Universität Wien FIND

160402 VO Archaeology of the celtic world (2019W)

Moodle; Th 21.11. 14:30-16:00 Hörsaal 1 Sensengasse 3a 1.OG

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Details

Language: English

Lecturers

Classes (iCal) - next class is marked with N

Thursday 03.10. 14:30 - 16:00 Hörsaal 1 Sensengasse 3a 1.OG
Thursday 10.10. 14:30 - 16:00 Hörsaal 1 Sensengasse 3a 1.OG
Thursday 17.10. 14:30 - 16:00 Hörsaal 1 Sensengasse 3a 1.OG
Thursday 24.10. 14:30 - 16:00 Hörsaal 1 Sensengasse 3a 1.OG
Thursday 31.10. 14:30 - 16:00 Hörsaal 1 Sensengasse 3a 1.OG
Thursday 07.11. 14:30 - 16:00 Hörsaal 1 Sensengasse 3a 1.OG
Thursday 14.11. 14:30 - 16:00 Hörsaal 1 Sensengasse 3a 1.OG
Thursday 28.11. 14:30 - 16:00 Hörsaal 1 Sensengasse 3a 1.OG
Thursday 05.12. 14:30 - 16:00 Hörsaal 1 Sensengasse 3a 1.OG
Thursday 12.12. 14:30 - 16:00 Hörsaal 1 Sensengasse 3a 1.OG
Thursday 09.01. 14:30 - 16:00 Hörsaal 1 Sensengasse 3a 1.OG
Thursday 16.01. 14:30 - 16:00 Hörsaal 1 Sensengasse 3a 1.OG
Thursday 23.01. 14:30 - 16:00 Hörsaal 1 Sensengasse 3a 1.OG
Thursday 30.01. 14:30 - 16:00 Hörsaal 1 Sensengasse 3a 1.OG

Information

Aims, contents and method of the course

Special Topic for Winter Semester 2019: Celtic Myth and Religion
A survey of the mythological and religious systems of Celtic-speaking peoples based on a variety of sources, including medieval Irish and Welsh literature, comparative linguistics, the writings of Classical authors, and archaeological evidence for religious beliefs and practices. We will consider the problems inherent in identifying and reconstructing any form of unified “Celtic” mythology, religion, or cultural identity based on the separate evidence of the Continental Celts and the Celtic-speaking peoples of Ireland and Britain. Topics will include: “Celtic” divinities, the role of archaeology and folklore in understanding myth and religion, sacred kingship and sacred landscape, varying beliefs about the afterlife and the Otherworld, hero tales, and the development of modern Celtic identities, religious movements, and nationalisms.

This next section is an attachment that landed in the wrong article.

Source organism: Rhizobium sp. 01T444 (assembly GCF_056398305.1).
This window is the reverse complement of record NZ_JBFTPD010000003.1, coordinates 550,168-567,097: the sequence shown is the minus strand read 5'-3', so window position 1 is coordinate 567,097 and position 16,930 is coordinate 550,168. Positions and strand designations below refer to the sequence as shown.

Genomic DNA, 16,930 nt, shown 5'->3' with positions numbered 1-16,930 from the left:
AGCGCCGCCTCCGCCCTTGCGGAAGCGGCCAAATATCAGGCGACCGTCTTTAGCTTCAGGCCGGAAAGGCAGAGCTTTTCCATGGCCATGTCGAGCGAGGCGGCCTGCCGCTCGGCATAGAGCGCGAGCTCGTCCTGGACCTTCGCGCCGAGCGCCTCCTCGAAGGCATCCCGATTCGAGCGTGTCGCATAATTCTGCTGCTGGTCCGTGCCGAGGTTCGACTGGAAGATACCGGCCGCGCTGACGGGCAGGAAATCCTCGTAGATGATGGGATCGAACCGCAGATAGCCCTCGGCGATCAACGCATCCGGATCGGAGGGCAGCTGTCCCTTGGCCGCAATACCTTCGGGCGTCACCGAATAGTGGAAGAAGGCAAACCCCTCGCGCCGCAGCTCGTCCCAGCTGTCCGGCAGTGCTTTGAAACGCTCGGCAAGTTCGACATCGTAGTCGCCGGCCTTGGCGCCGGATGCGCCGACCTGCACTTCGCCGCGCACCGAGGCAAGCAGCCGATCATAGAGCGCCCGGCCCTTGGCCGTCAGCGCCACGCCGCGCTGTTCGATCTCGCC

A survey of the mythologies and religions of Celtic speaking peoples. We will consider the problem of identifying and reconstructing a unified ?Celtic? mythology, religion, and cultural identity based on the independent evidence of the Continental Celts and the Celtic peoples of Ireland and Britain. Topics will include: sources of information about the Continental Celts and their culture, the evidence for pre-Christian myth and religion in the medieval literature of Ireland and Wales, the reconstruction of a possible Celtic pantheon, the role of folklore in understanding myth, and the development of modern Celtic religious movements.

Assessment and permitted materials

The method of evaluation will be a final exam.

Minimum requirements and assessment criteria

Course objectives include:

Familiarity with the major sources of information about Celtic myth and religion, particularly from the Celtic speaking peoples of the ancient and medieval periods.

Understanding of problems attached to treating Celtic culture, and particularly myth and religion, as a unified system across geographical and temporal divisions.

Knowledge of core concepts, world-view, and means of transmission of evidence for Celtic myth and religion.

Examination topics

The method of instruction will be lectures accompanied by required readings.

Reading list

All required readings will be provided in PDF form on the class moodle site or be made available on reserve in the library.

Association in the course directory

Keltische Sprachwissenschaft A 166
Individuelle Studien: Keltologie

Last modified: Tu 10.09.2019 10:48